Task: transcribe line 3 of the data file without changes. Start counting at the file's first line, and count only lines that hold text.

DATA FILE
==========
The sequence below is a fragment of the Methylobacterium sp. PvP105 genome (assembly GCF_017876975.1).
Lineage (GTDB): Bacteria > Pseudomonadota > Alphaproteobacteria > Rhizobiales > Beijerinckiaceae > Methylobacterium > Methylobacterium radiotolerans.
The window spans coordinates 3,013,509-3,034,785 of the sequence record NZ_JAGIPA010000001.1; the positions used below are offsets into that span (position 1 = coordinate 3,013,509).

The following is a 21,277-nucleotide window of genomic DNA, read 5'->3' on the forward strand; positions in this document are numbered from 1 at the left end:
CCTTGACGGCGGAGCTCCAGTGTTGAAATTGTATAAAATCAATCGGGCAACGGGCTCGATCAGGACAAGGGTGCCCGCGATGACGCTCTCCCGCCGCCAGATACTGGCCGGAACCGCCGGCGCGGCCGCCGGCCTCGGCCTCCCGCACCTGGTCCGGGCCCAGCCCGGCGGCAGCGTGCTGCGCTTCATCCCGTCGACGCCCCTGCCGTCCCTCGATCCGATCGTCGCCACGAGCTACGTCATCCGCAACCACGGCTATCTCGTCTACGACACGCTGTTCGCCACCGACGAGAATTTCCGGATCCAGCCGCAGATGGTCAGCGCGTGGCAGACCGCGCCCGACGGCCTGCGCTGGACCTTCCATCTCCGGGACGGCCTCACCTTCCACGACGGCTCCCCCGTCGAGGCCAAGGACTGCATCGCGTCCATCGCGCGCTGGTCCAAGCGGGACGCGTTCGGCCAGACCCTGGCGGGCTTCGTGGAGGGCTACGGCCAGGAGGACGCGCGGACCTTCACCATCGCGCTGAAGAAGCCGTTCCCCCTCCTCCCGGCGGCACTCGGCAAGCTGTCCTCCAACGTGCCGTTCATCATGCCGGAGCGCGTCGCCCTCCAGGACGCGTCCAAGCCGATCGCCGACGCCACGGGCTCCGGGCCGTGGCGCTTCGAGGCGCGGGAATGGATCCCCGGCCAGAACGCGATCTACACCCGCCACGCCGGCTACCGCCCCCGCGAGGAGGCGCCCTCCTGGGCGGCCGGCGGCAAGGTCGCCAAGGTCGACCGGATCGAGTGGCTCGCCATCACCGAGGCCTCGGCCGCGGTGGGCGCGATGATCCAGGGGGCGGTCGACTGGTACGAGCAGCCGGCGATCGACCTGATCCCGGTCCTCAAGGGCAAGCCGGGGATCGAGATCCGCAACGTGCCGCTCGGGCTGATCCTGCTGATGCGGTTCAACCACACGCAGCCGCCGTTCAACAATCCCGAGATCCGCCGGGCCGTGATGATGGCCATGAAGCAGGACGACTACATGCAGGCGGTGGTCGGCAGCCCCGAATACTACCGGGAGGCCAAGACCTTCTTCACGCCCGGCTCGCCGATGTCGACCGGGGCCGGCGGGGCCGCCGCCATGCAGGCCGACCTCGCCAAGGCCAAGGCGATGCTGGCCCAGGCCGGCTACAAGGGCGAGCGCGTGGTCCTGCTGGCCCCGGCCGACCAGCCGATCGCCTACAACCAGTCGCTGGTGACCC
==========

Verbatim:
The window spans coordinates 3,013,509-3,034,785 of the sequence record NZ_JAGIPA010000001.1; the positions used below are offsets into that span (position 1 = coordinate 3,013,509).